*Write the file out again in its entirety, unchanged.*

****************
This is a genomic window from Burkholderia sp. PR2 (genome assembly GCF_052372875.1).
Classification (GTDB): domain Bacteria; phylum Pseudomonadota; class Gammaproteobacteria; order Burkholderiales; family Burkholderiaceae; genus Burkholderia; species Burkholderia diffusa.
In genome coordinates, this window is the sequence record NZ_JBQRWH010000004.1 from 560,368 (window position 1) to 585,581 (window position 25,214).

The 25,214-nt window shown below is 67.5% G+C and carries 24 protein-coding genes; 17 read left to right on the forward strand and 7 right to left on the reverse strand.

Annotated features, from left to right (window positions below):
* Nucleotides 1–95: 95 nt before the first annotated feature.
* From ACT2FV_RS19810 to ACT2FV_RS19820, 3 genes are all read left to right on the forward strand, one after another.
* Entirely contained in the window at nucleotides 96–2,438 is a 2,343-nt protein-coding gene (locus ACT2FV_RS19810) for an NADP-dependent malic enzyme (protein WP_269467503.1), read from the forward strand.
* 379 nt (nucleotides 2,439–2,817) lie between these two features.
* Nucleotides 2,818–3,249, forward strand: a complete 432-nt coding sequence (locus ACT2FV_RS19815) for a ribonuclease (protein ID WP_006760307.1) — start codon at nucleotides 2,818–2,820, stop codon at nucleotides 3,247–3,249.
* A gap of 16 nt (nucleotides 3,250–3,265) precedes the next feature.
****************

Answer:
This is a genomic window from Burkholderia sp. PR2 (genome assembly GCF_052372875.1).
Classification (GTDB): domain Bacteria; phylum Pseudomonadota; class Gammaproteobacteria; order Burkholderiales; family Burkholderiaceae; genus Burkholderia; species Burkholderia diffusa.
In genome coordinates, this window is the sequence record NZ_JBQRWH010000004.1 from 560,368 (window position 1) to 585,581 (window position 25,214).

The 25,214-nt window shown below is 67.5% G+C and carries 24 protein-coding genes; 17 read left to right on the forward strand and 7 right to left on the reverse strand.

Annotated features, from left to right (window positions below):
* Nucleotides 1–95: 95 nt before the first annotated feature.
* From ACT2FV_RS19810 to ACT2FV_RS19820, 3 genes are all read left to right on the forward strand, one after another.
* Entirely contained in the window at nucleotides 96–2,438 is a 2,343-nt protein-coding gene (locus ACT2FV_RS19810) for an NADP-dependent malic enzyme (protein WP_269467503.1), read from the forward strand.
* 379 nt (nucleotides 2,439–2,817) lie between these two features.
* Nucleotides 2,818–3,249, forward strand: a complete 432-nt coding sequence (locus ACT2FV_RS19815) for a ribonuclease (protein ID WP_006760307.1) — start codon at nucleotides 2,818–2,820, stop codon at nucleotides 3,247–3,249.
* A gap of 16 nt (nucleotides 3,250–3,265) precedes the next feature.